By: Siavash Taravati, Ph.D.
Published: 14 August 2019
There are three species of lice that exclusively feed on humans: 1) Head louse 2) Body louse 3) crab/pubic louse. Head louse (Pediculus humanus capitis) and body louse (Pediculus humanus humanus) are thought be conspecifics (member of the same species) but crab/pubic louse (Pthirus pubis) is a different species in a separate genus and family. All these species occur in structures and are of public health importance. Use the following description to identify each species.
Have a short and round body (not elongated), with hairy tubercles on abdomen. Front legs smaller and more slender than middle an hind legs (Fig. 1). That was easy, right? They are usually found on pubic hairs but sometimes on other areas of the body such as beard, mustache, eyelashes, and underneath the arms.
Head louse vs. body louse
Unlike the crab louse, these lice have elongated body (Fig. 1) and lack tubercles on their abdomen. But how you can differentiate between head and body lice? Well, they look very similar since they are members of the same species. So to identify them, you will need to look for more details. Table 1. summarizes some of their morphological and behavioral differences.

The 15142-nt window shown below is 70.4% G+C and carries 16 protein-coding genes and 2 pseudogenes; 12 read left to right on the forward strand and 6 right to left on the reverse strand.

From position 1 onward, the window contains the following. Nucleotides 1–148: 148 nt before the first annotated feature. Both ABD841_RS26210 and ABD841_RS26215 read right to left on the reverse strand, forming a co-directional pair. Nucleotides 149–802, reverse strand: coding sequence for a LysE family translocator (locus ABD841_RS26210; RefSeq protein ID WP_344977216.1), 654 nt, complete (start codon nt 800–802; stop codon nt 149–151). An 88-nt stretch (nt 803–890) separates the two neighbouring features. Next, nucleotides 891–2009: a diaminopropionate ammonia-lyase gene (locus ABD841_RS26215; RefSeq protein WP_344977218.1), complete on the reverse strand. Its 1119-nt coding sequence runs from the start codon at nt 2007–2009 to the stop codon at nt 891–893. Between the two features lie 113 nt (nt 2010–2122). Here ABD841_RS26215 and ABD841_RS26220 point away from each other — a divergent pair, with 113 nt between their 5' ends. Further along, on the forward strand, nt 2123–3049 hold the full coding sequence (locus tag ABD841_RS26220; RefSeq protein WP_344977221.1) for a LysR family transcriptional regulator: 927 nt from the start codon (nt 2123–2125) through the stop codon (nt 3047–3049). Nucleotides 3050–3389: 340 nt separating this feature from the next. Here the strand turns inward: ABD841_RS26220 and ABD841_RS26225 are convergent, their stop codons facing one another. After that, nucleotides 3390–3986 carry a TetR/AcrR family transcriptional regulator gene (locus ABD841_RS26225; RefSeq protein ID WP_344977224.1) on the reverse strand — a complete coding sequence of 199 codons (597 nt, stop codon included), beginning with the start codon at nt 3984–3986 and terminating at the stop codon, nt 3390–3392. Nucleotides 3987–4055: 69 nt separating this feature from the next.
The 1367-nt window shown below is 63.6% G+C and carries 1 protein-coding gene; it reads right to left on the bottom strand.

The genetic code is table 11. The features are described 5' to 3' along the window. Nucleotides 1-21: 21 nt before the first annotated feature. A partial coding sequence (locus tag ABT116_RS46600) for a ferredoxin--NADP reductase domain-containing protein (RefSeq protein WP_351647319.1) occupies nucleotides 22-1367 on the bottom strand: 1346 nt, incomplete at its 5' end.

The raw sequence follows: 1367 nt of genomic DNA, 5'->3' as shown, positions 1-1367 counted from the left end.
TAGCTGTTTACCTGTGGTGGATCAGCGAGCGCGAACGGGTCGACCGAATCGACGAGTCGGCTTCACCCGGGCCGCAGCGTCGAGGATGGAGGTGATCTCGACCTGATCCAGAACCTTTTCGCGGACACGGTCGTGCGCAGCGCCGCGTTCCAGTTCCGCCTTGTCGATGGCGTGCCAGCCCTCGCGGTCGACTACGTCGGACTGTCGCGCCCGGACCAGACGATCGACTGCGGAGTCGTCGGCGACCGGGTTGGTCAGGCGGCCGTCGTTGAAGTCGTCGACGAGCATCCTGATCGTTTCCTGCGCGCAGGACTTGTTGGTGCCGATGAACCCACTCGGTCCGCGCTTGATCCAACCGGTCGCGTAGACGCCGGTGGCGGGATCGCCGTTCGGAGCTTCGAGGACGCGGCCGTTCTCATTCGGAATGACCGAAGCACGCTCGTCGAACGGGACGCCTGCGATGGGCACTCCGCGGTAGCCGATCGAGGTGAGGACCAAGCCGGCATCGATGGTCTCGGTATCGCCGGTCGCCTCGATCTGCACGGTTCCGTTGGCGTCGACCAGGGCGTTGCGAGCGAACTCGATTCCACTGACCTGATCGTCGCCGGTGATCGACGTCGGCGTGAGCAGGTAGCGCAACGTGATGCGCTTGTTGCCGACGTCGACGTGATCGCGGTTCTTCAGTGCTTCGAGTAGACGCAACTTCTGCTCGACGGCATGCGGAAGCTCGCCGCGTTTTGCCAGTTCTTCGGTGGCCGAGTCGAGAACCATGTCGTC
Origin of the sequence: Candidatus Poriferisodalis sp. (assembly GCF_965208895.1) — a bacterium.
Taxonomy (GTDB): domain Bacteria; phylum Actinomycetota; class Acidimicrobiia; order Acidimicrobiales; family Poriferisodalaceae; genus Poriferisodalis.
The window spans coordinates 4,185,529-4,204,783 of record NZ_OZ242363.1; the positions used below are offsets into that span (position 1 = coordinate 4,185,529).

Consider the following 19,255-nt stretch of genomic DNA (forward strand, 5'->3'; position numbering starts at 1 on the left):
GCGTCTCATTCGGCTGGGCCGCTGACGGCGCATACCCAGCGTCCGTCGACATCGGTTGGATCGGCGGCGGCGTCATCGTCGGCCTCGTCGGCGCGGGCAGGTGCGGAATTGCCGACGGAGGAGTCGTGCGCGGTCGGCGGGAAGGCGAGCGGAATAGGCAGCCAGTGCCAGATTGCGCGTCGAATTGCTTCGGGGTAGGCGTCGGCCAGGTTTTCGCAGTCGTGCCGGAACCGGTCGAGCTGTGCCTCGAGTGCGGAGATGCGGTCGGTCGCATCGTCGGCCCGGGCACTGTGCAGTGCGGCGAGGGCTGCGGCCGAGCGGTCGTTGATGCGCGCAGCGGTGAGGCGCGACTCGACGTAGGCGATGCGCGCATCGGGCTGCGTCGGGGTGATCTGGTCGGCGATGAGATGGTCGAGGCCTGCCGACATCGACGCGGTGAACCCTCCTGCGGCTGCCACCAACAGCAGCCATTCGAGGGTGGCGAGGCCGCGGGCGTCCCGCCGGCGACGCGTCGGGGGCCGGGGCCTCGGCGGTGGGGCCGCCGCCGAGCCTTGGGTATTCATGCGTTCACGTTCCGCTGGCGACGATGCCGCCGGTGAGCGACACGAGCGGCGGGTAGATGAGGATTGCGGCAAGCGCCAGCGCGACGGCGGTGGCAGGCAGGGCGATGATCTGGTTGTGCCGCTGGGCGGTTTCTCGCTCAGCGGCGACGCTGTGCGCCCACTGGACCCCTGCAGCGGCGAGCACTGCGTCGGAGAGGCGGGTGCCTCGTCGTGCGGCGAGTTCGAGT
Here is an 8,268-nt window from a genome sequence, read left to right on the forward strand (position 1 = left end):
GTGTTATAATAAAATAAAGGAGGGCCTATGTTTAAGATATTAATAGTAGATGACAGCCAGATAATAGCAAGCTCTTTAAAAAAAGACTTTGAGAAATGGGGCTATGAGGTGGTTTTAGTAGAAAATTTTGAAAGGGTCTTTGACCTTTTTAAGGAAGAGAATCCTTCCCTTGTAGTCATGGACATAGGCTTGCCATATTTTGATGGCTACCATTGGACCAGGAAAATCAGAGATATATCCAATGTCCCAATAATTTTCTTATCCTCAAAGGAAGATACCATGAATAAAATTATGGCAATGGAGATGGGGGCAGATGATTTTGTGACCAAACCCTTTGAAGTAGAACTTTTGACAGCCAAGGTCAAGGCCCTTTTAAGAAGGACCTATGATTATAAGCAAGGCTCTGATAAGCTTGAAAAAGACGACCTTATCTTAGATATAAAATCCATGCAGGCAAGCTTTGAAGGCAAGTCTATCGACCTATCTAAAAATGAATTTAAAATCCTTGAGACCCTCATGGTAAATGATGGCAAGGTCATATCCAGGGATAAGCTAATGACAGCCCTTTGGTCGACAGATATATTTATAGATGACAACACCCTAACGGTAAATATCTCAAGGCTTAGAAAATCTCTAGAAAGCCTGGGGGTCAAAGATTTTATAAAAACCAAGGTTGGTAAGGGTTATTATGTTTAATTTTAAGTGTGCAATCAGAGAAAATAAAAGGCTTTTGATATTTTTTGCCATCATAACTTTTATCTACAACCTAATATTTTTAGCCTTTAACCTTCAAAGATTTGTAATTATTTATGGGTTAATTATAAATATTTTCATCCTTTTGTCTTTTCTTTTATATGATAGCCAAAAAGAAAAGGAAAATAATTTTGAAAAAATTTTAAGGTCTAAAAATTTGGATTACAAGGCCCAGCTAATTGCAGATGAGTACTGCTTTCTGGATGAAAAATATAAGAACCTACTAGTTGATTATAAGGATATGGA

|Head louse||Body louse|
|Abdominal indentation||More obvious||Less obvious|
|Color (not always reliable)||Darker||Lighter|
|Antenna shape||Shorter and thicker||Longer and more slender|
|3rd antennal segment||As long as wide||Slightly longer than wide|
|Oviposition site||Base of the hair||On clothing fibers|
|Spend time mostly on||Human head||On clothing|
|Disease transmission||Not known to be an effective vector of diseases even when the pathogen is found in the louse’s body||Known to transmit serious human diseases such as epidemic typhus, trench fever, and louse-borne relapsing fever|
Cannings R. A. and Scudder G. G. E. Families of Phthiraptera of British Columbia: http://ibis.geog.ubc.ca/biodiversity/efauna/FamiliesofPhthirapteraofBritishColumbia.html
Bonilla DL, Durden LA, Eremeeva ME, Dasch GA (2013) The Biology and Taxonomy of Head and Body Lice—Implications for Louse-Borne Disease Prevention. PLoS Pathog 9(11): e1003724. https://doi.org/10.1371/journal.ppat.1003724